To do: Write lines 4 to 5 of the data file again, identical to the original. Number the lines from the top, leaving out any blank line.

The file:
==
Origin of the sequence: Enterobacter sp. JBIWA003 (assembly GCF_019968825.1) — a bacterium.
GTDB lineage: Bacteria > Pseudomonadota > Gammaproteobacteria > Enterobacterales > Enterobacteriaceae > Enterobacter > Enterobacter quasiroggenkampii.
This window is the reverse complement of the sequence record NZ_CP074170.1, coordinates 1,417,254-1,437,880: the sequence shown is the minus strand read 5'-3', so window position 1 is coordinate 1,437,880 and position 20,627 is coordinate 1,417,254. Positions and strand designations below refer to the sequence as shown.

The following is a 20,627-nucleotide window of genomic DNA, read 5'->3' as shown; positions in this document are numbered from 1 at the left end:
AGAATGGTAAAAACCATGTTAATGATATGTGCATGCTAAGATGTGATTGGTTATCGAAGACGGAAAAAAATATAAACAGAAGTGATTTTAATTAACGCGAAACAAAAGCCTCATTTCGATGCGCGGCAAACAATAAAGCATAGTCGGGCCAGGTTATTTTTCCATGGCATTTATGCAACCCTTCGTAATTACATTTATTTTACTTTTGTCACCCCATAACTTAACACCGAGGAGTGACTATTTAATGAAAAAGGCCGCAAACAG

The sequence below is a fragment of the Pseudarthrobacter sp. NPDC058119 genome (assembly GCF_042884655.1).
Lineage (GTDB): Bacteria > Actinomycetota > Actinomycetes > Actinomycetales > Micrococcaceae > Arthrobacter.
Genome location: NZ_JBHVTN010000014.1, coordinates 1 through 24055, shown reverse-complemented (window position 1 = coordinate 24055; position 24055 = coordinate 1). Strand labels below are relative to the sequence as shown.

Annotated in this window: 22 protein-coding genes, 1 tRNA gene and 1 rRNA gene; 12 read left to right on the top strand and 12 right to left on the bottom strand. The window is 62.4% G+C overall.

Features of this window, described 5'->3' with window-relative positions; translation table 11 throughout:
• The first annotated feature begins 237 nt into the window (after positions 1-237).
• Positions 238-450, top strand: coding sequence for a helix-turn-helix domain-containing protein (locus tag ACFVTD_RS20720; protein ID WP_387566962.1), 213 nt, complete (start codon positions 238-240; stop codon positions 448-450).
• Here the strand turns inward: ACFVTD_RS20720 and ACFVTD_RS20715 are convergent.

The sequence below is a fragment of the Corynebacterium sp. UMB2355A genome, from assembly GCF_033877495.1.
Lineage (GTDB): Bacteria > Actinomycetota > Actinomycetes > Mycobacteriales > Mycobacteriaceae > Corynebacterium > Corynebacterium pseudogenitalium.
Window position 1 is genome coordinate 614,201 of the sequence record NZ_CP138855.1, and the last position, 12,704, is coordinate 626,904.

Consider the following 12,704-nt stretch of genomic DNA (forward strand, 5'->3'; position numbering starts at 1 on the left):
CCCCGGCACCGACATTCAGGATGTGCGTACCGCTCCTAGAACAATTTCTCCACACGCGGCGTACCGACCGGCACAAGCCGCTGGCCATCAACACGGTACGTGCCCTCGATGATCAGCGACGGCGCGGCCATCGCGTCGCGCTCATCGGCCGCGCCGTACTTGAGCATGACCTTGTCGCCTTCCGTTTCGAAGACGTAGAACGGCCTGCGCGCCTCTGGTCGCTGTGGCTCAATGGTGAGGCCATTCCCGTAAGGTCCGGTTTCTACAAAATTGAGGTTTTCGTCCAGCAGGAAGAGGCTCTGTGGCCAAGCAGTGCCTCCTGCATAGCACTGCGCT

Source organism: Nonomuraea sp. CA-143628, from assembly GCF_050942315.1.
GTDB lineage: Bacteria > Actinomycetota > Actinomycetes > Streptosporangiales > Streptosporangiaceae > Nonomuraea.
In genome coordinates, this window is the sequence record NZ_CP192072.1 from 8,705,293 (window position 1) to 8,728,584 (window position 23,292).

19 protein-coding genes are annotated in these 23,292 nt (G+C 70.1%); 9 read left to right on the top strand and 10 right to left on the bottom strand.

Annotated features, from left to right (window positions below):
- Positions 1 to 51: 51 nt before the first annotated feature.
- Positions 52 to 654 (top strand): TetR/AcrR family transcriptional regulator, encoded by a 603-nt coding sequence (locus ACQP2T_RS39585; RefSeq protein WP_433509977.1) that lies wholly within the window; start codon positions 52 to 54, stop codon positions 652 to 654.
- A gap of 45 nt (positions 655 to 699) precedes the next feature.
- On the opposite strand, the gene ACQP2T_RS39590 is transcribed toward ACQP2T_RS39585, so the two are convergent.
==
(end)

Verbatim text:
The following is a 20,627-nucleotide window of genomic DNA, read 5'->3' as shown; positions in this document are numbered from 1 at the left end:
AGAATGGTAAAAACCATGTTAATGATATGTGCATGCTAAGATGTGATTGGTTATCGAAGACGGAAAAAAATATAAACAGAAGTGATTTTAATTAACGCGAAACAAAAGCCTCATTTCGATGCGCGGCAAACAATAAAGCATAGTCGGGCCAGGTTATTTTTCCATGGCATTTATGCAACCCTTCGTAATTACATTTATTTTACTTTTGTCACCCCATAACTTAACACCGAGGAGTGACTATTTAATGAAAAAGGCCGCAAACAG